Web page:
O's show staying power, 7-1 Erickson goes distance along with 3 homers as intact O's rip A's

Win is 11th in 12 games

Palmeiro celebrates with 3-run shot in first

July 22, 1998|By Roch Kubatko | Roch Kubatko,SUN STAFF

Uncertain going in if they could gain any ground on the lead team in the wild-card chase, the Orioles used last night's game as another reminder of why they choose to run.

With Boston's victory from the first game of a doubleheader posted on the scoreboard, the Orioles took care of their own business, dispatching the Oakland Athletics, 7-1, before 42,174 at Camden Yards. Rafael Palmeiro hit his 30th homer to provide all the support Scott Erickson needed in another masterful route-going performance, keeping him with only one defeat since May 31.

The first order of business for the Orioles (49-51) yesterday was settling on which direction to go for the remainder of the season. Intent on staying together and taking a stab at the wild card, they proceeded to win for the 11th time in 12 games, closing within nine games of the Red Sox when Boston lost the rain-shortened nightcap in Cleveland. The Orioles haven't been this close to .500 since June 22, when they were 37-39, but on the brink of an eight-game losing streak.

Palmeiro, one of the pending free agents previously made available by the club, was called into manager Ray Miller's office before batting practice. He then celebrated the Orioles' commitment to 1998 with his 301st career homer, catching up to a Tom Candiotti knuckleball and lifting it over the center-field fence for a 3-1 lead.

"Today, I saw a smile on his face for the first time in a long time," Miller said. "Sometimes in this position, all of us are guilty of not talking enough to people on a personal level, especially guys who are doing a good job for you. But I think it might have cleared his mind a little. I don't care how much money you make or what your status is, whenever there's a possible change, it's kind of a fretful thing."

Candiotti, groping for victories the last two months, would get squeezed twice more.

Having already extended his hitting streak to nine games with a first-inning single, Eric Davis launched his 16th homer in the fifth as part of a 3-for-4 night. The ball traveled 420 feet to left, taking with it any chance the A's had of getting back into the game.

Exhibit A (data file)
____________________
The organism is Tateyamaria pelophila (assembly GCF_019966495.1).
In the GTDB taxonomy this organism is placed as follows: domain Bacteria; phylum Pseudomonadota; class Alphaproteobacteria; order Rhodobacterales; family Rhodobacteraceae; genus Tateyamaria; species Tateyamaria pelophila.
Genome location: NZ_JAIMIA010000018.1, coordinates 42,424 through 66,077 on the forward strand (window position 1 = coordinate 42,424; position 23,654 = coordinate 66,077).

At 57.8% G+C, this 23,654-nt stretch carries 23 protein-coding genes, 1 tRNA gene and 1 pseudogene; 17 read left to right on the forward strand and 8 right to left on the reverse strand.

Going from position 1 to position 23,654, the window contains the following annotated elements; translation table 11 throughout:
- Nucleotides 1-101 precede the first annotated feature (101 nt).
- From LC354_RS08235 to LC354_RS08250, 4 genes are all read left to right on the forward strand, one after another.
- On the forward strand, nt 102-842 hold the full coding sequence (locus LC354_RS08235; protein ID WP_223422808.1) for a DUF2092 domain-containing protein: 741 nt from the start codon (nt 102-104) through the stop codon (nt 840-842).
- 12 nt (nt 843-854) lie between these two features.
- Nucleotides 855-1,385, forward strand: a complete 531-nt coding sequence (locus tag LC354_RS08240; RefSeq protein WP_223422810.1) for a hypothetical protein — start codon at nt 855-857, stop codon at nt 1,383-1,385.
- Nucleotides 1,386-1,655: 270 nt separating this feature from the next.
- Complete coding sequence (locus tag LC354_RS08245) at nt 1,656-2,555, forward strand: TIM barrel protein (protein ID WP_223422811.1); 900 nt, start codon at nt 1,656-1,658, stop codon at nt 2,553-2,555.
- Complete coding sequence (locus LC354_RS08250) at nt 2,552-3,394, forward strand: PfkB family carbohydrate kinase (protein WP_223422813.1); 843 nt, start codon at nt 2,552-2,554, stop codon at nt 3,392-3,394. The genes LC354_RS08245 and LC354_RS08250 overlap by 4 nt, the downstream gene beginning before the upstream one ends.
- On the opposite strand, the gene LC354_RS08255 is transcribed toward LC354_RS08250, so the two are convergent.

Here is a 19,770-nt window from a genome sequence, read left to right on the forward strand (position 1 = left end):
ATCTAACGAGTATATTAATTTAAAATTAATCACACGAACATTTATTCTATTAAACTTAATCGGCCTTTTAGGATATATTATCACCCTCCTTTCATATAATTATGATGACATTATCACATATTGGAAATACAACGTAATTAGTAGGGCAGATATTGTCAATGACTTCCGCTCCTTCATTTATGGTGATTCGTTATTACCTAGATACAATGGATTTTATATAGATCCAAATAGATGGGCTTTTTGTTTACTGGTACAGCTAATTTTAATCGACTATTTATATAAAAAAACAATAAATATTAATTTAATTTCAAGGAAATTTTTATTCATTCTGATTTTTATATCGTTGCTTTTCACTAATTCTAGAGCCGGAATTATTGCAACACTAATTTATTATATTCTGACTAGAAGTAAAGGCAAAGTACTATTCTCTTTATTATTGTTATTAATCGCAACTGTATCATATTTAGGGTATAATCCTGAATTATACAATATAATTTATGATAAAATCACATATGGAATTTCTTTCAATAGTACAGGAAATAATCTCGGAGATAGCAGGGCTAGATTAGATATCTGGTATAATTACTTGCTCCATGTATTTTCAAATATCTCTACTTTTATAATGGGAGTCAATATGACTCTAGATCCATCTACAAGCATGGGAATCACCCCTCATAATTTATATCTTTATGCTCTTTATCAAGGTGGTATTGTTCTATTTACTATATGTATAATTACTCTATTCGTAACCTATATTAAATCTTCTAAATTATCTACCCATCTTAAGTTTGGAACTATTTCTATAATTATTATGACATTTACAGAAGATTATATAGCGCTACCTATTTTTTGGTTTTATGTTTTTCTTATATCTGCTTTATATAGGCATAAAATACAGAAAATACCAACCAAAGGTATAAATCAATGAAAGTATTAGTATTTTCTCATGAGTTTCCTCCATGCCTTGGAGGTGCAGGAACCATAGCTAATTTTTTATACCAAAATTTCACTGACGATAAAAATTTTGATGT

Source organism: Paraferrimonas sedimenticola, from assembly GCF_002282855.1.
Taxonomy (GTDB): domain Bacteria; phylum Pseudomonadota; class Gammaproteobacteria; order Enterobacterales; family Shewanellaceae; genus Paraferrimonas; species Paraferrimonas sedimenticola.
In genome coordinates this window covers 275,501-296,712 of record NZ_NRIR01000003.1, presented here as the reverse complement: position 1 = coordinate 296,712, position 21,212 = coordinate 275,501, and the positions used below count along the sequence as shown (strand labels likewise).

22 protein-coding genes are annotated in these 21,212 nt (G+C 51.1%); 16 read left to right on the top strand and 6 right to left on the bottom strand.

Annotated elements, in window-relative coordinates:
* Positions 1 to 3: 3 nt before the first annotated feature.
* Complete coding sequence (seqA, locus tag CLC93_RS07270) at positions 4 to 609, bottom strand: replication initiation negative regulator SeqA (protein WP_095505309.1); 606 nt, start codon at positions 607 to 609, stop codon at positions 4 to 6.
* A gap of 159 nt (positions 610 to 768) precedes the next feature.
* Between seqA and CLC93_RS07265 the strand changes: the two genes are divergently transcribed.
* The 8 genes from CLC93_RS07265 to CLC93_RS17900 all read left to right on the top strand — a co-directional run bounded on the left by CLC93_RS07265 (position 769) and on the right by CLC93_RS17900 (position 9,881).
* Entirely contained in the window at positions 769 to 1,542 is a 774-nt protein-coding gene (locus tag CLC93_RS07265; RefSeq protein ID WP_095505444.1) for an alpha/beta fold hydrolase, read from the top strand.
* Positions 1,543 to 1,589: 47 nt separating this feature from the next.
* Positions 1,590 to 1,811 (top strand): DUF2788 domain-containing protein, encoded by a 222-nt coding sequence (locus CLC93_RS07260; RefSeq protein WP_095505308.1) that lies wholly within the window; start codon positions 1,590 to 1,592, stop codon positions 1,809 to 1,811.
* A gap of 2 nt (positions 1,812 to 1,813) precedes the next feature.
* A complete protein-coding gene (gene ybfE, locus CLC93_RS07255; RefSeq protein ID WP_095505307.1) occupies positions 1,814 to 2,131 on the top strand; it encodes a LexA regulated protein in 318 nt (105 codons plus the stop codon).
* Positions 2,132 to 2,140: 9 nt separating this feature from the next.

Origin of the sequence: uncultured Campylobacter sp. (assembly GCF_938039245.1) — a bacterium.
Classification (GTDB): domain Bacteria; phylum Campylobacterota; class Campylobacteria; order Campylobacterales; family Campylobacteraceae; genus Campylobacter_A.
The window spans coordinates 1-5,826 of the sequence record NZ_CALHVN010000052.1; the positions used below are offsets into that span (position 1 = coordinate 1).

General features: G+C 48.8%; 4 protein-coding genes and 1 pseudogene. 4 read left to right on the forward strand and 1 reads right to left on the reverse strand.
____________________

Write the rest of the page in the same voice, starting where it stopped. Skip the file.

Cal Ripken added a sixth-inning homer, the 378th of his career, moving past Norm Cash into 37th place on the all-time list.

For Palmeiro, the first-inning homer was his sixth this month and the third lifetime off Candiotti. He's 11-for-24 against the right-hander.

"You've got to look for the ball up in the zone. That's what I was doing," said Palmeiro, the only Oriole to hit at least 30 homers four consecutive years. "He threw a ball I could drive. The knuckleball goes a long way."

So did assurances from Miller that pricey veterans wouldn't be traded away for prospects, that an eye still was pointed toward the present rather than the future.

"I'm glad they decided on that because I think everyone in the clubhouse feels like we can turn this around and get back in the wild-card race," Palmeiro said. "There are a lot of games to be played and we're going to play good baseball the rest of the way."

"It doesn't matter what people on the outside say. We control our own destiny."

Erickson had a firm grasp on Oakland after falling behind 1-0 in the first. Two of the three hits that inning were grounders down the third base line, sandwiched around a liner into center by Matt Stairs that scored Bip Roberts.

If must have been an illusion. Erickson (11-7) struck out the side in the second inning and retired 25 of the final 29 batters after Jason Giambi's double past Ripken in the first, providing his league-leading seventh complete game.

It was just more of the same from Erickson. Before last night, he was 5-1 with a 2.63 ERA over his past nine starts, the only loss a 1-0 complete-game decision in New York on July 5. He's rationed the A's to four earned runs in his last 35 innings against them.

"He really spotted the ball well," said Oakland manager Art Howe. "He brought four-seamers in on the left-handers and sinkers in on the right-handers. When he's on, he's tough to score on. Check his track record. When he's got his stuff, he's nasty."

Said Erickson: "Things have turned out all right lately."

They couldn't get much worse for Candiotti (5-12).

He had been 10-4 with a 2.71 ERA in 19 career starts against the Orioles, including two victories this season. The second came May 22, when his offense bailed him out during five shaky innings. He has only one victory in nine decisions since then and didn't receive much assistance last night after getting scorched in the first.

Candiotti hit Jeff Reboulet with one out, and Davis followed with a single past diving shortstop Miguel Tejada. Candiotti got ahead of Palmeiro, 1-2, then watched his signature pitch disappear over the fence.

The Orioles put a runner on base in each of the next three innings without scoring, then erupted again in the fifth.

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